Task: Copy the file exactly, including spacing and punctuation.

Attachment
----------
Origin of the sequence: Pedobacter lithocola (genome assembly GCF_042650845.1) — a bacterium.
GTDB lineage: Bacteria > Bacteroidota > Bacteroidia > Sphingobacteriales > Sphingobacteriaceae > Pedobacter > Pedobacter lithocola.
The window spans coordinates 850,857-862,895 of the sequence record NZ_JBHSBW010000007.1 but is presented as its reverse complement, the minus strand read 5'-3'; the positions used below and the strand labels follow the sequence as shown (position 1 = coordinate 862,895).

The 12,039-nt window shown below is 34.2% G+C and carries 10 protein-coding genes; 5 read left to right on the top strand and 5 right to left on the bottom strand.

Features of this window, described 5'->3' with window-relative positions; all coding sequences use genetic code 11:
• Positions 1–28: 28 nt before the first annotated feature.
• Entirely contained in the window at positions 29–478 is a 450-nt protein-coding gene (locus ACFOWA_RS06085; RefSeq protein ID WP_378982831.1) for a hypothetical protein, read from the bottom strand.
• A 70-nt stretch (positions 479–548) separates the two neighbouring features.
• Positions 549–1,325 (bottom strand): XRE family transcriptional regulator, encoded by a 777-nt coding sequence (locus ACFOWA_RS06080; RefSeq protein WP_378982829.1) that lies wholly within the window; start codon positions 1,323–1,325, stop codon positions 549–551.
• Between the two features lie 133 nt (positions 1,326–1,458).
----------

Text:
Origin of the sequence: Pedobacter lithocola (genome assembly GCF_042650845.1) — a bacterium.
GTDB lineage: Bacteria > Bacteroidota > Bacteroidia > Sphingobacteriales > Sphingobacteriaceae > Pedobacter > Pedobacter lithocola.
The window spans coordinates 850,857-862,895 of the sequence record NZ_JBHSBW010000007.1 but is presented as its reverse complement, the minus strand read 5'-3'; the positions used below and the strand labels follow the sequence as shown (position 1 = coordinate 862,895).

The 12,039-nt window shown below is 34.2% G+C and carries 10 protein-coding genes; 5 read left to right on the top strand and 5 right to left on the bottom strand.

Features of this window, described 5'->3' with window-relative positions; all coding sequences use genetic code 11:
• Positions 1–28: 28 nt before the first annotated feature.
• Entirely contained in the window at positions 29–478 is a 450-nt protein-coding gene (locus ACFOWA_RS06085; RefSeq protein ID WP_378982831.1) for a hypothetical protein, read from the bottom strand.
• A 70-nt stretch (positions 479–548) separates the two neighbouring features.
• Positions 549–1,325 (bottom strand): XRE family transcriptional regulator, encoded by a 777-nt coding sequence (locus ACFOWA_RS06080; RefSeq protein WP_378982829.1) that lies wholly within the window; start codon positions 1,323–1,325, stop codon positions 549–551.
• Between the two features lie 133 nt (positions 1,326–1,458).